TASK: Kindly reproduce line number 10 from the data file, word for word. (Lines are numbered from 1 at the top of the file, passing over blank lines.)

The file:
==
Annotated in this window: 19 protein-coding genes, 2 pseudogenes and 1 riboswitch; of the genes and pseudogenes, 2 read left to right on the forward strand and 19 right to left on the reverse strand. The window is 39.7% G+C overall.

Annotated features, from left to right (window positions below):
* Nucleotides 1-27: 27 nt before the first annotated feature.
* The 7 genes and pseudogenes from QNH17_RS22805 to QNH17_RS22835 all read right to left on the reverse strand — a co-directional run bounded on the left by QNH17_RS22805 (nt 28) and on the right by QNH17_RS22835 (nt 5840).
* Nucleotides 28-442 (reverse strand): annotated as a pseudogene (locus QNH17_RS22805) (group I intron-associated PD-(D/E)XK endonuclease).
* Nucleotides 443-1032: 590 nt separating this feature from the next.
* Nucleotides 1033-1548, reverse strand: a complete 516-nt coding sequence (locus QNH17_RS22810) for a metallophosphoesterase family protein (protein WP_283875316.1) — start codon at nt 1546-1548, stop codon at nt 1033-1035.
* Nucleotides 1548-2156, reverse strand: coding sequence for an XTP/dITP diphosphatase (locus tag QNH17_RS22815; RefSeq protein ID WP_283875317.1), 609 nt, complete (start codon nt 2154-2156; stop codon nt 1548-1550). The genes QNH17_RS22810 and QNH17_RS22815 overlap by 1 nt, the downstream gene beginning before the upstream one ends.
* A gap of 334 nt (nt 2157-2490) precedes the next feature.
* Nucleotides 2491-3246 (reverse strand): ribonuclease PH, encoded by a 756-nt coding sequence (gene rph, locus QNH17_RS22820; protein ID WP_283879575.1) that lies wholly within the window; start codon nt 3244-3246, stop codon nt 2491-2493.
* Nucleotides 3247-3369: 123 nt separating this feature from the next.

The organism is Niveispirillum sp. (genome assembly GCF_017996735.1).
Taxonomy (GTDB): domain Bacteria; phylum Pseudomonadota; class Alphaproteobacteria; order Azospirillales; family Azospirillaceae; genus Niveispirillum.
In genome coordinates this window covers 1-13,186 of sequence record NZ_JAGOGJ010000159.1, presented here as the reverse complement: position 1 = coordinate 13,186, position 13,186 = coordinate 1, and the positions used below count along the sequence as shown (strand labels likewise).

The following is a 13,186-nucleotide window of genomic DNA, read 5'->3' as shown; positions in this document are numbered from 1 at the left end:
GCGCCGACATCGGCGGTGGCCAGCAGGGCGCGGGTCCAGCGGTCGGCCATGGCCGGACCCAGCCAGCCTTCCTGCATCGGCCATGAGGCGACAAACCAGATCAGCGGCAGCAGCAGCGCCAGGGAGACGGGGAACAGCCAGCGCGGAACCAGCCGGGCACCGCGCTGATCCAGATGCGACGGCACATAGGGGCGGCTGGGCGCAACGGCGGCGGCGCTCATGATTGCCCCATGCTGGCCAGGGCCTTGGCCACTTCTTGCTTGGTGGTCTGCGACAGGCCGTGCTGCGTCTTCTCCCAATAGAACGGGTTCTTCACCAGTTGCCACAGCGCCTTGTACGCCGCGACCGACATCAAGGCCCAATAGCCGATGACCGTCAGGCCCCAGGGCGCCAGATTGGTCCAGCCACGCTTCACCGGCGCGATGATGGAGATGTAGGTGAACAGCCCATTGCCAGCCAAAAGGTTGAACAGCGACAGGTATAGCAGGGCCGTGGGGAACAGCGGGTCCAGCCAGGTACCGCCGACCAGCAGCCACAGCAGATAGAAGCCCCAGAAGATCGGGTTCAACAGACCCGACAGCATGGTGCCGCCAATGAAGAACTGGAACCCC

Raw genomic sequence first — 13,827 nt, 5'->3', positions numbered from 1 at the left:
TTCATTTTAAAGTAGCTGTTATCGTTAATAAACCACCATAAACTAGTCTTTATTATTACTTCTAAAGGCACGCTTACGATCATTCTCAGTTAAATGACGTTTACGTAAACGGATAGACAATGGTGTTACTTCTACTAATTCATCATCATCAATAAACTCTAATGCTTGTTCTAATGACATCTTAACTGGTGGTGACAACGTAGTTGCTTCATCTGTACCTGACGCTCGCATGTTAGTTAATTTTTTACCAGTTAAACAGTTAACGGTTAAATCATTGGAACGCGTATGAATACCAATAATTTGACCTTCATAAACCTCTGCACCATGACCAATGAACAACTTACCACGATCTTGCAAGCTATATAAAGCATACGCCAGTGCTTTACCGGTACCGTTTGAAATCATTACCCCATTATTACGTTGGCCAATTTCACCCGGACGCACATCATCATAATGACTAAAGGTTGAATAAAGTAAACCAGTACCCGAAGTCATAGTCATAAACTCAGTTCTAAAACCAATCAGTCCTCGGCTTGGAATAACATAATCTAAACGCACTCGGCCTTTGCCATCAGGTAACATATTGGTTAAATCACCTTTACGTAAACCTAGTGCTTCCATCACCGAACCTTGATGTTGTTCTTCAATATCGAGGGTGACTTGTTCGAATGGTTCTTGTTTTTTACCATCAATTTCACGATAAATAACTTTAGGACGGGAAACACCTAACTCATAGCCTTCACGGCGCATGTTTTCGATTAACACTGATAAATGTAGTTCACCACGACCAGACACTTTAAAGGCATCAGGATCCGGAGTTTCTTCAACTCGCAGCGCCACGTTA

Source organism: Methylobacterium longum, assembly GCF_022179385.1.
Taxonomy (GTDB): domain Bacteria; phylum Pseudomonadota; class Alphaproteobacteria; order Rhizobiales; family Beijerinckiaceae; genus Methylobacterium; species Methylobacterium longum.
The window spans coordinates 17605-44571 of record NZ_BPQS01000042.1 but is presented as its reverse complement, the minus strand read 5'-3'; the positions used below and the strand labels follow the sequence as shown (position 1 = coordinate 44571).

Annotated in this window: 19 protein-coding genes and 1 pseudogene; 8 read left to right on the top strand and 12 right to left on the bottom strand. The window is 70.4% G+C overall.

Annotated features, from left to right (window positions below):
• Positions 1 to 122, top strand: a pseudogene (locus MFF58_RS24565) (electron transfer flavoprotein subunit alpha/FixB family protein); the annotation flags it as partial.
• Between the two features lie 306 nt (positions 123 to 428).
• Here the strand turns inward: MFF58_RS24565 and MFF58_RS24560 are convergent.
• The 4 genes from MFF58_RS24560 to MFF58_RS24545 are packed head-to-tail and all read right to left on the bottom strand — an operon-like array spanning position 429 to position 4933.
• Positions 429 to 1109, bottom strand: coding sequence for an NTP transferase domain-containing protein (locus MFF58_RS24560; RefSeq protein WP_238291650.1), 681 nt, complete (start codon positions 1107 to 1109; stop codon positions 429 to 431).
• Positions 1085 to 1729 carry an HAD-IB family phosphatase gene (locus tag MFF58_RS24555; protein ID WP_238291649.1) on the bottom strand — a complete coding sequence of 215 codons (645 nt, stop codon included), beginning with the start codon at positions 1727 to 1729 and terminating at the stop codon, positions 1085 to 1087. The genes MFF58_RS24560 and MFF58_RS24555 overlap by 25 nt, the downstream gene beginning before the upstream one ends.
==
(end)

* Nucleotides 2491-3246 (reverse strand): ribonuclease PH, encoded by a 756-nt coding sequence (gene rph, locus QNH17_RS22820; protein ID WP_283879575.1) that lies wholly within the window; start codon nt 3244-3246, stop codon nt 2491-2493.